Bedside Table Project

I made a pair of Shaker-style tables to go beside my bed.

I got my inspiration from several Fine Woodworking articles I read (thanks to my online subscription). The basic dimensions for this table are from some online furniture catalogs. It’s about 27″ tall, with a table top about 18″ x 22″. I used a CAD program to draw up a design first.

I first milled all the cherry stock to rough dimensions and glued up the top panel. Tried to be careful to pay attention to grain orientation and color matching as much as possible.

Then I added breadboard ends on the top panels to help keep the tops flat. The mortise and tenon part was probably overkill for this little table, but I wanted longer tenons to support where the pins are going to be placed. I planned to pin the ends with cherry dowels. Note that the tenons will end up being closer to the sides of the panel once it’s cut down to final dimension.

Of course, in order to allow for wood movement the middle and back holes in the wide panel had to be elongated. The front hole is not elongated – the breadboard is glued and pinned on the front tenon so all the expansion occurs out the back.

I started looking around the shop for a round file to elongate the holes, then I remembered I had this piece of threaded rod lying around collecting dust. I figured it was worth a try. I clamped the panel in place and ran the threaded rod through, and it made surprisingly quick work of elongating those holes! In fact I probably made them a little wider than necessary, but that won’t hurt anything! This worked pretty well I think:

I had to be careful to avoid disturbing the outer edge of the holes, otherwise the breadboard ends would be loose. The end result is that the panel is allowed to move while the dowel still holds the breadboard end tight against the panel.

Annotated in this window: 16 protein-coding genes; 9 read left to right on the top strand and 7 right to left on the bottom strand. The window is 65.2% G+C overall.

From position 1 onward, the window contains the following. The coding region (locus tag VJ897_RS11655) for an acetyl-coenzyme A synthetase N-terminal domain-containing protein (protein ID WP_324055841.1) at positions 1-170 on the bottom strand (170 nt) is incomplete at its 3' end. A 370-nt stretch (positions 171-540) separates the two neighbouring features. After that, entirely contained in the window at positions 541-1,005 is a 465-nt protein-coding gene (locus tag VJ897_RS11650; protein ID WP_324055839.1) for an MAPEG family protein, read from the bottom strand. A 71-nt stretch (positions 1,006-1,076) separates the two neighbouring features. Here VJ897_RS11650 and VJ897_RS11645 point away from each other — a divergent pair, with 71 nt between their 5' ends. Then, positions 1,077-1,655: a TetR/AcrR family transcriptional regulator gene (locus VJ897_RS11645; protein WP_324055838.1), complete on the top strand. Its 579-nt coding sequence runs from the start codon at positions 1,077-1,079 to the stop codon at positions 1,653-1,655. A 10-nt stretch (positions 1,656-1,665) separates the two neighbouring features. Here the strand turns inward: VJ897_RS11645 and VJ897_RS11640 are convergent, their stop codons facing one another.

You can see the elongated hole in the pic at right.

I spent some time carefully sorting through the leg stock, picking which pieces show the nicest grain on the sides that will show. I also tried to match the color as well as I could.

Once I settled on which leg would go where, I separated them out by table and stood them up as they would appear on the tables. Then I marked a square across the top to show the orientation. These marks help keep the pieces easily identifiable as to which face is inside. This is really helpful for the mortiser, which is the next step.

In my design, the front legs are different from the back (I will use top and bottom drawer support pieces instead of a face panel with the drawer cut out).

As a result I needed to put 3/8″ double mortises in the inside faces of the two front legs of each table, instead of the long mortise. So to keep those front faces separate I marked them with a double line, as you can see in the photo at right.

All seemed to be going just fine, until I noticed that I did THIS on one of the front legs: